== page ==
Posted by: nancyisanders | April 22, 2011

The Writer’s Life with Children’s Author, Alison Kartevold

Welcome to day two of Alison Kartvold’s 6-day NWFCC April Author Showcase tour and venture into the world of Ken Karta.

What is a typical writing day like for you?

Alison Kartvold:
The typical writing day, hmmm… Well, to describe this I first have to clarify what type of writing you are asking about. If it’s for television, then what I consider typical writing conditions would be what many would call a farce. Here’s a fairly typical example of what I mean:

On a recent Tuesday afternoon I got a call from the Today Show, all they needed me to do was go to an Elton John concert, pick up some footage and arrange to have it fed by satellite to the west coast. As a TV journalist, writing is just one of the duties I am asked to carry out, so even though it would be a late night, I agreed to run the errand without hesitation.

As I prepared to leave my house The Weather Channel called asking if I could work for them the following day. A tornado had touched down about an hour west of me and they wanted someone on site in the morning to do live reports on the damage beginning at 6 AM. Now this requires a different kind of writing than what you are probably used to discussing here, but even if you don’t consider site location, research, and interviews as part of the writing process, stay with me, I’m getting to the writing.

To shorten what turned into a very long two days, let’s just say… I went straight from the feed point to the tornado site without going to bed. I arrived in rural Greensburg PA about 2 AM, located the areas with the worst damage, contacted emergency personnel for the latest updated information, arranged access for my crew and got them onsite by 4:30 AM. Shortly thereafter I learned that in addition to The Weather Channel appearances, I was now being asked to do a “live shot” at the top of the Today Show.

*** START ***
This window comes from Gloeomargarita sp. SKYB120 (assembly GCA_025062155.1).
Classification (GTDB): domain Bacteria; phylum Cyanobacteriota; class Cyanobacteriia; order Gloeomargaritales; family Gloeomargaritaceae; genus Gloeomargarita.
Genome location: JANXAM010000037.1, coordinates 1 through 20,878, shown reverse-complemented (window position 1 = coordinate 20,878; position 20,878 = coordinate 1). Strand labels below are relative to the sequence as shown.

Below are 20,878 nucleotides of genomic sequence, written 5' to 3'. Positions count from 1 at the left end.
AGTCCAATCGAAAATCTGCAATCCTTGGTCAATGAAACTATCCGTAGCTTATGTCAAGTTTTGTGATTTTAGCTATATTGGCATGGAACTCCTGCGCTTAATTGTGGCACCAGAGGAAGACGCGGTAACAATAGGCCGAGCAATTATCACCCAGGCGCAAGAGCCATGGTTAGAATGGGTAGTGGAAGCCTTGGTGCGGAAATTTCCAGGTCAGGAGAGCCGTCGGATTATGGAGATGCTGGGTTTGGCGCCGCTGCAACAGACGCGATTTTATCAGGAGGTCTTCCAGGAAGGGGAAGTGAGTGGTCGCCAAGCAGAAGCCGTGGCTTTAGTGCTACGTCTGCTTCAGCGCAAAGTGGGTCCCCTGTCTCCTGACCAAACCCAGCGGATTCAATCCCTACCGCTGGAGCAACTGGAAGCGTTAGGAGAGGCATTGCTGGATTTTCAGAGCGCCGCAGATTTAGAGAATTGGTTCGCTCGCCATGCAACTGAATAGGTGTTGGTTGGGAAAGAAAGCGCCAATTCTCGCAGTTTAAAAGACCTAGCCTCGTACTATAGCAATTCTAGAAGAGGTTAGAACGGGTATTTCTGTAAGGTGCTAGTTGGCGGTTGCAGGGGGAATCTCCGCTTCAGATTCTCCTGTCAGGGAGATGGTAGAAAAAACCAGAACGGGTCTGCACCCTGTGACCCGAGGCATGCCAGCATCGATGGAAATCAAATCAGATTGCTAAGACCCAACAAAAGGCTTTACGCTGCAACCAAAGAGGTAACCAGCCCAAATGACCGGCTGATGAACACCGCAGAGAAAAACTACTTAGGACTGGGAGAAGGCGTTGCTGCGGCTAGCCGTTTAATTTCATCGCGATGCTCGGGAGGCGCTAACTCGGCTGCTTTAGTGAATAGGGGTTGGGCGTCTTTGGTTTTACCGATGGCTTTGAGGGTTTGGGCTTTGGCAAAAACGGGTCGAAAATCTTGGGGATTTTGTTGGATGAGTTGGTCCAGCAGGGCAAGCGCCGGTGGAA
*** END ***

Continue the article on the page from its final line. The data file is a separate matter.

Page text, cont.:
I proceeded to change my clothes in the bathroom of a nearby 7-Eleven and do my hair and make-up in a hand mirror in the back of a cold satellite truck, all the while “writing” how and what I would say about this natural disaster. At 6 AM I was standing in front of a camera in a freezing rain with uprooted trees, downed power lines and homes with missing walls and roofs behind me while I talked to Al Roker on Wake Up with Al. At 7 AM I was telling Matt Lauer and six million viewers that eyewitnesses thought the event sounded like a freight train was coming right up the street.

For the next five hours I continued to share a different aspect of the story every 30 minutes. I organized my notes in a reporter’s notebook before each hit and created a rough draft in my head before then going on to deliver the final copy verbally. After being up for 30 hours straight my “live” duties drew to a close, but I still needed to gather new interviews and write a package. I went to a 2:00PM press conference given by emergency management crews, searched for fresh b-roll, selected “bites” and wrote a 90-second script by 4 PM. It was all in a day’s work.

Reporting and writing for TV News is fast paced, chaotic and often exhilarating, but providing just the facts can be more than physically exhausting, it can be mentally draining as well. Maybe that’s why I found writing a fictional novel so freeing, relaxing even. When working on first drafts I love to sit curled up in a blanket on a soft chair in front of a warm fire. Only later when working on edits, do I prefer to sit at a desk. More times than not I only get a three to five hour window to write in, usually early in the morning while my family sleeps or while my kids are in school. I truly enjoy these quiet times when I can have a singular focus!

Follow Day 3 of Alison Kartevold’s tour tomorrow at Lori Calabrese’s blog.

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